“Oh yeah. We’ve got a long list of headliners like George Clinton, but they’re so expensive. People give us suggestions all the time, or they’ll ask why can’t we have a more modern band. We’re only charging five dollars, so people have to keep in mind that it’s important to keep the cost down as much as possible to make it affordable for the community. This year we have 36 acts, and that all costs a lot of money, so we have to be creative with the bands that we choose.”
“We really try to get an eclectic mix. its not just one or two genres, we go hog wild and try to get a mix of most genres that we think the community would enjoy. The fun is in the exploration of stumbling upon a band that you’ve never heard of, that you may never go to Chicago and pay to see, but we brought them here for you, and that’s what I think is the most fun part.”
There’s a lot of local acts this year on Saturday. How did that come to fruition?
It’s the same amount that we always have, we always try to have around forty percent local. That’s always something that’s been important to us. Every year we get more musicians who email us asking about how they can play this festival. So many young artists too that are getting into hip-hop and rap.”
“This year we have a couple of acts, that normally we wouldn’t book without a band on the Merchant Street Stage. We’ll do that if it’s our national act, but this year we have two, young artists who don’t have a backing band, who’ll be opening the fest on Friday. There’s T-Mac (Tevin Watson), he’s from Hopkins Park, and he just does such a great job of positive music. Then there’s Andrew Johnston, who we’ve all been watching his star rise, and he just has an amazing voice.”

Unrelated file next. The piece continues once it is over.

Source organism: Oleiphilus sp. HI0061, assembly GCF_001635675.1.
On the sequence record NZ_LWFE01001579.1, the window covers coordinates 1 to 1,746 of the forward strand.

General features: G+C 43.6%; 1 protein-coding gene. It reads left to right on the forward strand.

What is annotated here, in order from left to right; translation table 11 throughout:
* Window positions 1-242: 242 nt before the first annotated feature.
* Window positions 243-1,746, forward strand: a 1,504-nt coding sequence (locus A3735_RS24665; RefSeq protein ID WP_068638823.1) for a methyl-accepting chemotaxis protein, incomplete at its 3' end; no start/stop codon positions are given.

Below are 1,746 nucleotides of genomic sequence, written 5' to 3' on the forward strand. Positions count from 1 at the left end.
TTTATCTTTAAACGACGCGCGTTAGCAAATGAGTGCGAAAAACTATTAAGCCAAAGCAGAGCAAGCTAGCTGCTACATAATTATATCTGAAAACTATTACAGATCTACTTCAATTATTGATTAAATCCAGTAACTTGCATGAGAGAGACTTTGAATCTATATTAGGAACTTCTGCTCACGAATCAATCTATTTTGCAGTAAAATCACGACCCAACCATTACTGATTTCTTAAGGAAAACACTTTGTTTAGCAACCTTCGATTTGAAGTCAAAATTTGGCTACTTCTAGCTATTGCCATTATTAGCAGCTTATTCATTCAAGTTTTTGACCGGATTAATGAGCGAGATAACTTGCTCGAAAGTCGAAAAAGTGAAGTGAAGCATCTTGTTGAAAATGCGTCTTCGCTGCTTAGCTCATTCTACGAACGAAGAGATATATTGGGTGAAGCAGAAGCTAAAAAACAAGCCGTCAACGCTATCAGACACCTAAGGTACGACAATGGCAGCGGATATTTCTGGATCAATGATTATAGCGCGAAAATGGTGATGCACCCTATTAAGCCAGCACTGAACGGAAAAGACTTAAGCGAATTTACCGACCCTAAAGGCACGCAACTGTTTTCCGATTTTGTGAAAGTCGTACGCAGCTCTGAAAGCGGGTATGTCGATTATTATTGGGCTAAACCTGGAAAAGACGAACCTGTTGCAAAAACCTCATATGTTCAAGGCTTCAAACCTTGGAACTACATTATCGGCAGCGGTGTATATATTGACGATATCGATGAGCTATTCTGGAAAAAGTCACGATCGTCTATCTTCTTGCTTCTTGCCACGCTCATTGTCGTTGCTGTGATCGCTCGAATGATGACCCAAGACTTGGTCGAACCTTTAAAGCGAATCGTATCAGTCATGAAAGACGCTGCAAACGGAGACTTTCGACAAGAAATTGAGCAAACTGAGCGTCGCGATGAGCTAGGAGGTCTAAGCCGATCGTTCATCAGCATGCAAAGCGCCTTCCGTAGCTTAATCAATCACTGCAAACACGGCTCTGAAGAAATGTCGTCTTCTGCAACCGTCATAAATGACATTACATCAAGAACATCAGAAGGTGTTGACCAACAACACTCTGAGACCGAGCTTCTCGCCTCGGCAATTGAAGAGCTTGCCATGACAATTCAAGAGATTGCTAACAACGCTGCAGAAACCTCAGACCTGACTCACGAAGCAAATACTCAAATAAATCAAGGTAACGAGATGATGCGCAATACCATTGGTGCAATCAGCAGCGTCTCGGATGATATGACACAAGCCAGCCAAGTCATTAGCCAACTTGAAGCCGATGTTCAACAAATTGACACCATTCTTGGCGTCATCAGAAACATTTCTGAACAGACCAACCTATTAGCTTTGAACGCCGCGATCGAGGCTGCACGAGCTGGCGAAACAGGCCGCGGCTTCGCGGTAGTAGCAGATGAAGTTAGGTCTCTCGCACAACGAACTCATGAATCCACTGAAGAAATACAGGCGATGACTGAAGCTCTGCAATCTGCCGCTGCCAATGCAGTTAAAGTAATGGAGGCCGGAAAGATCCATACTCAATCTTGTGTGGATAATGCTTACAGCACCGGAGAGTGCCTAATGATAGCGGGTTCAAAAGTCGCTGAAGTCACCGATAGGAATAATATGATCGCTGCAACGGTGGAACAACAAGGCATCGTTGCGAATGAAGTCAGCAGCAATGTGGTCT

Anything new this year?
“We’ll have pop sockets this year for your phone, and we also have enamel pins with our merchandise. You can find MSMF merchandise at the library on the third floor starting Monday, July 9. Something new that’s old is the BMX Division Stunt Show. That’ll be Saturday in the South Lot, and they’ll do 20-30 minute shows in between musical acts. It’s the 25th reunion of the Superhero Stunt Show that they had here in Kankakee 25 years ago. BMX was really hot here in the 90′s.”
“This year, we’re also looking into shutting down the 200 block of Schuyler on Friday, and opening it back up late Saturday night.”
What do you say to naysayers of the festival?
“Thank you... for making us all work harder. Your supporters are amazing and they’ll support you no matter what. But the criticism has helped us the most. That’s kind of what you need to keep it fresh and keep it going. I think we’ve tried to use that as fuel, we’re gonna give people an event that’ll make it hard to find things to complain about. We love this community, even the haters. We’ll make fans out of you, whether you like it or not.”
“We want to get better every year. We don’t want it to get stale. I think we’ve all been to events somewhere where you think it’s the same thing every year, and that’s the last thing that we want. That’s often why we don’t book bands multiple years.”